I know there are other questions but they seem to have answers which are assumptions rather than being definitive.

My limited understanding is that cookie values are:

  • semi-colons are already used to separate cookies attributes within a single cookie.
  • equals signs are used to separate cookie names and values
  • colons are used to separate multiple cookies within a header.

Are there any other "special" characters ?

Some other q/a suggest that one base64 encodes the value but this does of course may include equals signs which of course are not valid.

i have also seen some suggestions that values may be quoted this however leads to other questions.

  • do the special characters need to be quoted ?
  • do quoted values support the usual backslash escaping mechanisms.

RFC I read a few RFCs including some of the many cookie RFCS but i am still unsure as there is cross reference to another RFC etc with no definitive simple explaination or sample that "answers" my query.

Hopefully no one will say read the RFC because the question becomes which RFC...?

I think i have also read that different browsers have slightly different rules so hopefully please note this in your answers if this matters.

  • 2
    According to RFC 6265 the = character is allowed in a cookie value (section 4.1.1). It's just not allowed as a key (which makes sense of course). So no problem with Base64. If you want to know "which RFC" this seems to be the one.
    – musiKk
    May 24 '11 at 9:32

The latest RFC is 6265, and it states that previous Cookie RFCs are obsoleted.

Here's what the syntax rules in the RFC say:

 cookie-pair       = cookie-name "=" cookie-value
 cookie-name       = token
 cookie-value      = *cookie-octet / ( DQUOTE *cookie-octet DQUOTE )
 cookie-octet      = %x21 / %x23-2B / %x2D-3A / %x3C-5B / %x5D-7E
                       ; US-ASCII characters excluding CTLs,
                       ; whitespace DQUOTE, comma, semicolon,
                       ; and backslash


  • The special characters are white-space characters, double quote, comma, semicolon and backslash. Equals is not a special character.

  • The special characters cannot be used at all, with the exception that double quotes may surround the value.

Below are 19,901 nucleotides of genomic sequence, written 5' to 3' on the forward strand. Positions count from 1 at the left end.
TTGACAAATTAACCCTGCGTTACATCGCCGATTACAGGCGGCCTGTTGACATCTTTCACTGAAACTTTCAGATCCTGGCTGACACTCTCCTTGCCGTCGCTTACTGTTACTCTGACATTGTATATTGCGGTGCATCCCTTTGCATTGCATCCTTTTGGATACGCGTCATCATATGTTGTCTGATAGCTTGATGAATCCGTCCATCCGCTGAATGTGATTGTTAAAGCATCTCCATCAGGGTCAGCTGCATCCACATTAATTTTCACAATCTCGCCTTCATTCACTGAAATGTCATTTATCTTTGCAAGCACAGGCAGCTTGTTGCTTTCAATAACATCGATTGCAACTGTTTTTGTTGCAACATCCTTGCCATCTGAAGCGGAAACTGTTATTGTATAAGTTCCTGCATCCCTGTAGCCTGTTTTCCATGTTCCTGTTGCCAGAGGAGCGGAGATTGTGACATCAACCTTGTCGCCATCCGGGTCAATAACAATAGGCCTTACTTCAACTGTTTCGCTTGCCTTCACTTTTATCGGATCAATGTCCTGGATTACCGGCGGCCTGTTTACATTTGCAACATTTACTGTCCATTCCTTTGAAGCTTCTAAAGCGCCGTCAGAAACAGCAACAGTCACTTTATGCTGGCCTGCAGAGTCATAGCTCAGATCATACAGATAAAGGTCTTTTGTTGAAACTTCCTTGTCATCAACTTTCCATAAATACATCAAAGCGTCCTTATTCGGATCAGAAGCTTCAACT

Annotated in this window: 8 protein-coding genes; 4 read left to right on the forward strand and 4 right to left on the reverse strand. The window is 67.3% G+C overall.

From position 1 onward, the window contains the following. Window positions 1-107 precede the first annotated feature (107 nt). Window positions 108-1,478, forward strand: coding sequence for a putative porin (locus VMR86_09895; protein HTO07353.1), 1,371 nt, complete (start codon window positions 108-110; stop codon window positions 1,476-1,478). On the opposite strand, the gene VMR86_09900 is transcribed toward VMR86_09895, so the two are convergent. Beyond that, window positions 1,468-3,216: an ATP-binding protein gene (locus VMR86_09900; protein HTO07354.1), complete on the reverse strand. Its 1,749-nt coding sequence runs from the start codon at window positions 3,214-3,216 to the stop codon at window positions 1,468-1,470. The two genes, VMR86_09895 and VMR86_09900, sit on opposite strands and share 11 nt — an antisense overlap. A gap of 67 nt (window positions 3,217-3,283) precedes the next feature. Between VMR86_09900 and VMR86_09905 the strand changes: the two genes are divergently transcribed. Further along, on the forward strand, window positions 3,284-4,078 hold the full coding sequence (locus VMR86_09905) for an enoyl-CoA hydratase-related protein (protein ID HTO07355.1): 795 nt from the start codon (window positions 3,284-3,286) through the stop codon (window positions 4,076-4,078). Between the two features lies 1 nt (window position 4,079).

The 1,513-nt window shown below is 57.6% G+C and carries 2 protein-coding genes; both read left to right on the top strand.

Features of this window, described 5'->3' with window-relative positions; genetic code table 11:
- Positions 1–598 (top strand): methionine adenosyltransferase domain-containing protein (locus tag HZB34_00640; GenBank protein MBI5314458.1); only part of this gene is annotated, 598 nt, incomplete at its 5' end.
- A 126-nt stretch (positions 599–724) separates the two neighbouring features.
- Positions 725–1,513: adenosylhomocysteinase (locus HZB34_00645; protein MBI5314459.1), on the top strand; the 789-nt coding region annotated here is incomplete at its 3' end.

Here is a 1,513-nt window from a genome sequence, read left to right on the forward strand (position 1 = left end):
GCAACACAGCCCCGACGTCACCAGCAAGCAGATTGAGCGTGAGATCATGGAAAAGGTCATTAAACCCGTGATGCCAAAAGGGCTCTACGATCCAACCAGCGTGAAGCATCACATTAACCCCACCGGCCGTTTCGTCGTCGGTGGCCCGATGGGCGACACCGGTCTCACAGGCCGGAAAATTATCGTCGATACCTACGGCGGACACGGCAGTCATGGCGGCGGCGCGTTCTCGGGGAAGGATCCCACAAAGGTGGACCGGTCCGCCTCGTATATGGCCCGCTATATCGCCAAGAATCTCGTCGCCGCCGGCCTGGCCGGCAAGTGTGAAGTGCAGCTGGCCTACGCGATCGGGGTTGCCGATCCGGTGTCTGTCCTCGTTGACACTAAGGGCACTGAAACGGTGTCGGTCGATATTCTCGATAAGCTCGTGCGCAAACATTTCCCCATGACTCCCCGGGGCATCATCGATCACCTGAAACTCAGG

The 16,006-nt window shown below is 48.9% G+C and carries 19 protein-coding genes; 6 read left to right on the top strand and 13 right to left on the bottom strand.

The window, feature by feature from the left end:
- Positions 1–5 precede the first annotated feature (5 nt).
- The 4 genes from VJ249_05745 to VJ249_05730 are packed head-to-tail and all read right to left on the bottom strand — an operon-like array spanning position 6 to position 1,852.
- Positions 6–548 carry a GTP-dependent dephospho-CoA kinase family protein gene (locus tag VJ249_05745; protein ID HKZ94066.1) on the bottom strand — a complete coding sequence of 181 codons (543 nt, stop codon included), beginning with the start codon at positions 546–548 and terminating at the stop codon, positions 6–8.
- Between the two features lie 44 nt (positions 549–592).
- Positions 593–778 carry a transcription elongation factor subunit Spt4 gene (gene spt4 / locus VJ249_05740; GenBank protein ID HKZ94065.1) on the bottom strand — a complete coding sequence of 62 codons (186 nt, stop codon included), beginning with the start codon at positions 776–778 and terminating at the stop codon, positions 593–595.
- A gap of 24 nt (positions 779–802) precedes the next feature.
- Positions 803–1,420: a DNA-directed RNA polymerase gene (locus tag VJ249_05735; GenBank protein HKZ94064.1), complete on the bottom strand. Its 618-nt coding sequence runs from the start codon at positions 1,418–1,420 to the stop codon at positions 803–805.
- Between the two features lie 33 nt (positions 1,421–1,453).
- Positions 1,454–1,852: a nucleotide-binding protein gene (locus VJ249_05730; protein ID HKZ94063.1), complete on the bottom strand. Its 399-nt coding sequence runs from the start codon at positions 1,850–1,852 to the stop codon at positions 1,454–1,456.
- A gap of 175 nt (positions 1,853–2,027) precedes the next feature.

• Special characters cannot be quoted.

  • Backslash does not act as an escape.

It follows that base-64 encoding can be used, because equals is not special.

Finally, from what I can tell, the RFC 6265 cookie values are defined so that they will work with any browser that implements any of the Cookie RFCs. However, if you tried to use cookie values that don't conform to RFC 6265 (but do arguably do conform to earlier RFCs), you may find that cookie behavior varies with different browsers.

In short, conform to the letter of RFC 6265 and you should be fine.

If you need pass cookie values that include any of the forbidden characters, your application needs to do its own encoding and decoding of the values; e.g. using base64.


There was the mention of base64, so here is a cooked cookie solution using that in cookies. The functions are about a modified version of base64, they only use [0-9a-zA-Z_-]

You can use it for both the name and value part of cookies, is binary safe, as they say.

The gzdeflate/gzinflate takes back 30% or so space created by base64, could not resist using it. Note that php gzdeflate/gzinflate is only available in most hosting companies, not all.


function code_base64_FROM_bytes_cookiesafe($bytes)
    //safe for name and value part [0-9a-zA-Z_-]
    return strtr(base64_encode($bytes),Array
            ' '=>'',

function code_bytes_FROM_base64_cookiesafe($enc)
    $enc=str_pad($enc,strlen($enc)%4,'=',STR_PAD_RIGHT);//add back =
    $enc=chunk_split($enc);//inserts \r\n every 76 chars
    return base64_decode(strtr($enc,Array

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